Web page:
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Ten things you should know about GCSEs

By Will Oldfield
01 September 2020

For an exam that nearly every child will sit – in 2016, 5.24 million were taken – the GCSE can seem surprisingly opaque, particularly in today’s educational environment of constant syllabuses and grading changes. Here are 10 things you should know about it.

1. The GCSE (General Certificate of Secondary Education) is the standard exam taken at the end of secondary school in the UK, and in a handful of other countries (the overseas version is called the IGCSE, or International GCSE, and was developed by the University of Cambridge; many private schools choose to use it – see point 8 below). While the subjects taken are flexible, it is usually expected that everyone will sit exams in mathematics, English literature and the sciences.

2. The GCSE is accredited and controlled by five exam boards across the UK: AA, OCR and Pearson in England; WJEC in Wales; and CCEA in Northern Ireland. Each sets its own exams and controls its own moderation and grading. While there can be a lot of noise about the different boards regarding difficulty and marking, the reality is that they all have similarly high standards, and which board accredited the GCSE does not affect its value to universities or employers.

3. The National Curriculum is decided by the Department of Education and all state- and local-authority-run schools must follow it. As such, the GCSE is based around the content of the curriculum, and while they have more freedom at younger years, private schools must in effect also teach the National Curriculum in Key Stage 4 (14-16) to prepare students for GCSE.

4. The GCSE is assessed in two ways – coursework and examination. Coursework can take many forms, from an art portfolio compiled across two years to an experiment write-up in biology, while exams are sat at set times. In recent years, there has been a move to reduce the amount and weighting of coursework because it has gained a reputation for being easily exploited.

5. Since 2017, the grading for GCSEs has moved to a numerical scale of 9-1 in order to create greater differentiation at the top end, as well as space out the overall grading curve. A 9 is very hard to achieve (only about 4.5 per cent of grades awarded) and represents a step above the old A*.

6. Coursework is assessed and moderated by the school, with a small cross section sent away to be moderated by the exam board. Exams are marked by the board, which employs teams of examiners (many of whom are teachers themselves).

7. There is a suite of support and help available to students, which is assessed and granted approval by the examination board at the request of the school. This includes extra time (usually 25 to 50 per cent) and use of a word processor, a scribe or a reader. Common reasons that students qualify for support include dyslexia, disability, injury or if they speak English as an additional language.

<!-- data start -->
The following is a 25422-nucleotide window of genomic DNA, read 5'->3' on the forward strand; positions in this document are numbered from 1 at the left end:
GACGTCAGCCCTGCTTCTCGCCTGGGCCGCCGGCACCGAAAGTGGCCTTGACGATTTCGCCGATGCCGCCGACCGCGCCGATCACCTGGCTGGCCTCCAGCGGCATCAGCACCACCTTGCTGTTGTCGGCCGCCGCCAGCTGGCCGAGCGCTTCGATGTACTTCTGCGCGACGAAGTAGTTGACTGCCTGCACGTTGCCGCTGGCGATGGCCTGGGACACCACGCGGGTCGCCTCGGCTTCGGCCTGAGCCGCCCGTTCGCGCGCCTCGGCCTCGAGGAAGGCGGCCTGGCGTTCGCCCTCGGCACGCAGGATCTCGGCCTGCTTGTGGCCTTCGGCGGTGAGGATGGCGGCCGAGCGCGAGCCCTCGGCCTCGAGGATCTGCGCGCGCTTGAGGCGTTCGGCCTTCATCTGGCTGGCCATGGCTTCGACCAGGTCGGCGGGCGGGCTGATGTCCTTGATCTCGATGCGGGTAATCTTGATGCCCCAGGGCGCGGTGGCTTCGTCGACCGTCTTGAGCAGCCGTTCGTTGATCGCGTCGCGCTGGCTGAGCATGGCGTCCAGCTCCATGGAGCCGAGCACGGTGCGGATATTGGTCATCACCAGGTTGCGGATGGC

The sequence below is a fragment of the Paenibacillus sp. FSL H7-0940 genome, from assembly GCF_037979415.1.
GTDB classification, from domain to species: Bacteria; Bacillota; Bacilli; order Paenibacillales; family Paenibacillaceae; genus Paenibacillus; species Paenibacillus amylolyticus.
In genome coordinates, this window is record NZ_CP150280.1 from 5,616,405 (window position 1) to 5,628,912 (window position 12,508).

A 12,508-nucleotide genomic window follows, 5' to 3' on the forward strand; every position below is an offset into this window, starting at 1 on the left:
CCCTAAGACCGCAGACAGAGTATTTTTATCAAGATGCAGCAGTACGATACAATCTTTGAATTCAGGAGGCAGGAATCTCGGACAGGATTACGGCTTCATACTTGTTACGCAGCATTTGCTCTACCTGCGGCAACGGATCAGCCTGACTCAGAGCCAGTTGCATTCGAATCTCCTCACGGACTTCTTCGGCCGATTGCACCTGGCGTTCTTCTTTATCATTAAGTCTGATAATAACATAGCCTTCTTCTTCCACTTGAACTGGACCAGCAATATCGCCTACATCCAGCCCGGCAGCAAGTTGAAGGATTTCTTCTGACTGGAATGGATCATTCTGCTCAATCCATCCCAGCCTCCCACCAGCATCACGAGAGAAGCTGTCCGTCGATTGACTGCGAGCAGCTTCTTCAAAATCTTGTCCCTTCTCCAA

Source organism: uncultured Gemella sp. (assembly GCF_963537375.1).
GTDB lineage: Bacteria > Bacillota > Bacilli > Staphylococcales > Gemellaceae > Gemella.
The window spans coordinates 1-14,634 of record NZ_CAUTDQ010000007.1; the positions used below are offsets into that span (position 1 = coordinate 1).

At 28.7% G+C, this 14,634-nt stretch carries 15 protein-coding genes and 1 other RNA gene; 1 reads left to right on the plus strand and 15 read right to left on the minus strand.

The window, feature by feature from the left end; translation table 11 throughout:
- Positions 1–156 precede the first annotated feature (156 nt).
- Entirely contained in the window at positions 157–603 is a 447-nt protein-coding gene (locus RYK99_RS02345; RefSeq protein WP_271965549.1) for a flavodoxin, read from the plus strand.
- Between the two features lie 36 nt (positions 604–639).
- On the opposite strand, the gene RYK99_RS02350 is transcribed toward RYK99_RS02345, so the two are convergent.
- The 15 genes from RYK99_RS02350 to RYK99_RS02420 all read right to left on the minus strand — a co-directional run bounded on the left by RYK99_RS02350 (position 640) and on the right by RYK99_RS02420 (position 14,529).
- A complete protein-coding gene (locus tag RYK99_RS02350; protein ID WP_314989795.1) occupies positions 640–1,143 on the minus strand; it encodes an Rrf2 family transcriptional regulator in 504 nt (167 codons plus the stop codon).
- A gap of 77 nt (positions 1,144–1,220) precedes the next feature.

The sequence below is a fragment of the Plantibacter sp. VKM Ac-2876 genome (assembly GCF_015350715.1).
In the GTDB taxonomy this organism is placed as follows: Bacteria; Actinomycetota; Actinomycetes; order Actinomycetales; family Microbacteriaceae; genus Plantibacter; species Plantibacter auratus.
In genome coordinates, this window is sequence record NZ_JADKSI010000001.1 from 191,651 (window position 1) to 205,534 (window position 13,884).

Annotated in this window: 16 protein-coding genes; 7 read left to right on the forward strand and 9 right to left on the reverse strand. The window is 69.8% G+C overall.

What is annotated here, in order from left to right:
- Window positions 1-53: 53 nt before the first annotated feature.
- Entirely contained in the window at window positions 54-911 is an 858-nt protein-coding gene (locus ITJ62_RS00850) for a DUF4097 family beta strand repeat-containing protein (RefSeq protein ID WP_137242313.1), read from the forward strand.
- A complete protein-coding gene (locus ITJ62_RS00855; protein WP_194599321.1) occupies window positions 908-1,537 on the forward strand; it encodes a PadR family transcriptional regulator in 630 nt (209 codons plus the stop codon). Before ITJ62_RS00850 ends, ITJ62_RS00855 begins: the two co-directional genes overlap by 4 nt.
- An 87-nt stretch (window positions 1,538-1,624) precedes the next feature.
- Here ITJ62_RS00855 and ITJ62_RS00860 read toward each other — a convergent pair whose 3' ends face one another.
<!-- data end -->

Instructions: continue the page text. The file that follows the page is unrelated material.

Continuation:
8. While many universities may claim to look at GCSE results, it is likely that only the most selective do. That said, the GCSE is important for students aspiring to higher education. Many sixth forms have high GCSE requirements for entry and may not allow students to take subjects unless their results suggest they can cope with the step up. For those aiming for Oxbridge, the majority of applicants will have a sheaf of impressive GCSEs.

Some private schools used to offer the IGCSE because of the belief that it was slightly harder and therefore more favourably viewed by universities. However, the recent grading and exam reforms seem to have largely fixed any disparity that did exist.

9. Schools and teachers are generally positive about the GCSE – the exams are rigorous enough to ensure that hard work is rewarded but not so punishing as to be unfair. While teachers can be quick to complain about any changes made to the National Curriculum, the reality is that it is sound and does cover interesting and useful topics and skills.

But there are two main areas where schools can have issues with the GCSE: in the consistency and accuracy of marking, which varies by year and is beholden to the examiners; and with the weighting and relative value of grades – particularly since 2017, with schools (and universities) kept somewhat in the dark about the exact weighting of the new grades. This latter issue will persist until the new cohort with numerical grades has passed through the system and into the job market.

10. Student perception of the GCSE is generally good – while few actively enjoy sitting exams, the courses are well designed and enjoyable to learn and there is a wide variety of options available. However, the main issues brought up by students are the aforementioned confusion over grade-weighting and strain on mental health, as the move away from coursework has led to greater exam stress.